Historic barriers for some hold everyone in North Carolina back
The past need not dictate our future, but only if we look clear-eyed at the present. Honestly confronting North Carolina’s fractured and unbalanced economic landscape can be daunting. The scope of human hardship is vast, and all the more outrageous when a few people have enough wealth to last many lifetimes. But ignoring the realty facing so many North Carolinians, and pretending everyone has an equal opportunity to succeed, only works to protect the barriers that made our economy so lopsided in the first place.
We need not accept an economy that oppresses so many while elevating a lucky few; we have the tools to build a better tomorrow. Building a better tomorrow starts with breaking down barriers to opportunity so all North Carolinians — Black, brown and white, of all genders and ages — can walk the path to prosperity.
Section I of this report starts by looking at what happens when so many North Carolinians face barriers to getting and keeping good jobs. Digging past the headline unemployment rate reveals a host of barriers including unstable and uncertain work arrangements, racial inequalities in access to good-paying jobs, gender pay gaps that actually increase with levels of employment, and wages in our state that remain well below the national and regional average.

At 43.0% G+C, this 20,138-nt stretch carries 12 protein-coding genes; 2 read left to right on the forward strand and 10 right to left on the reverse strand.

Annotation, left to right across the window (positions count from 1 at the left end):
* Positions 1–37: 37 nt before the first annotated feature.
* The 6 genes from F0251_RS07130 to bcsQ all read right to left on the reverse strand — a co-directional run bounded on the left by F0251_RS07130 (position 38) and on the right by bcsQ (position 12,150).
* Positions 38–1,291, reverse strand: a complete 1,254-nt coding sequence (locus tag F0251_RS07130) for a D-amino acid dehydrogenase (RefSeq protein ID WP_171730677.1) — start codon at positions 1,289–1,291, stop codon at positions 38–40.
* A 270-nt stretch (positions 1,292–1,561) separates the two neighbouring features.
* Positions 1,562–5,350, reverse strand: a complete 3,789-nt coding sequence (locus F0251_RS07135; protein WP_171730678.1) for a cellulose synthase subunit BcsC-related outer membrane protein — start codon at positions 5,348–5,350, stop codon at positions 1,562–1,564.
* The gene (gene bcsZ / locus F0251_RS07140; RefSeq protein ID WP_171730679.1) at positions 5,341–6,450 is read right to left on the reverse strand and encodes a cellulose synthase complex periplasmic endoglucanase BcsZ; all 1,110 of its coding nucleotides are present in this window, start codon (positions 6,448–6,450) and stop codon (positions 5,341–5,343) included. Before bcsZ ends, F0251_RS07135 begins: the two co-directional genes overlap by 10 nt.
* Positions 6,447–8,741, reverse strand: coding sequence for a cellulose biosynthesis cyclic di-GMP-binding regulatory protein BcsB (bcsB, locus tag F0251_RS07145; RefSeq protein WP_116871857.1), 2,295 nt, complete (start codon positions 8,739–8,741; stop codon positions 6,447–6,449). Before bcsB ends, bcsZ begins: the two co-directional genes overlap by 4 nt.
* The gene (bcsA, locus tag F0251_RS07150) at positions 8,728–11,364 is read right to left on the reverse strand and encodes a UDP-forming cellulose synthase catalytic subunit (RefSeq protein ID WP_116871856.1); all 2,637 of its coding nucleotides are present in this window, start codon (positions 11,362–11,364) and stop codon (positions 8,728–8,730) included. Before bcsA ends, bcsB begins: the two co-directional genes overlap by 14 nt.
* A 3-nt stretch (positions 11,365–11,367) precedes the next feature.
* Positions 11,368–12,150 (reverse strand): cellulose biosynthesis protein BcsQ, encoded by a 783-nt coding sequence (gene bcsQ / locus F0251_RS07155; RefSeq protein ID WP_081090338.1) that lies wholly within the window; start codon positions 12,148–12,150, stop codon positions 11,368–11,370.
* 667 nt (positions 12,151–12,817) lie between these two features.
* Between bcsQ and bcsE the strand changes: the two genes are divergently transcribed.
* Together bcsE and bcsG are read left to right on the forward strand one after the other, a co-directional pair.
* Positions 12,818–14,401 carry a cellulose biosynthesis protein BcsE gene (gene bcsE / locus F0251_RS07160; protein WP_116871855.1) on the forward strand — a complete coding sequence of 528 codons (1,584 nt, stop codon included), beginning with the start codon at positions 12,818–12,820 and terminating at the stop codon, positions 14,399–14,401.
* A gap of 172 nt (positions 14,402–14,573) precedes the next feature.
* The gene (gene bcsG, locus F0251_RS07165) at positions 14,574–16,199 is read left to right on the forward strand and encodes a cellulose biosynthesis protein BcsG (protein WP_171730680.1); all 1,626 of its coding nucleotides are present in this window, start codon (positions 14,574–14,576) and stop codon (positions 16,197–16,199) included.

Section II goes more deeply into some of the specific barriers responsible for inequities discussed in Section I, and how these barriers can be battered down. By helping low-income communities connect to centers of employment, smoothing the path back to stable employment for people with criminal records, and keeping people from falling through the gaps in our education and training systems, our state has the opportunity to reverse the systems that currently keep so many North Carolinians in poverty and economic insecurity.
Section III addresses why bringing down historical barriers is work that benefits us all. Barriers to prosperity aren’t just immoral and oppressive to the people they constrain, they hold our whole state back from reaching its full social and economic potential.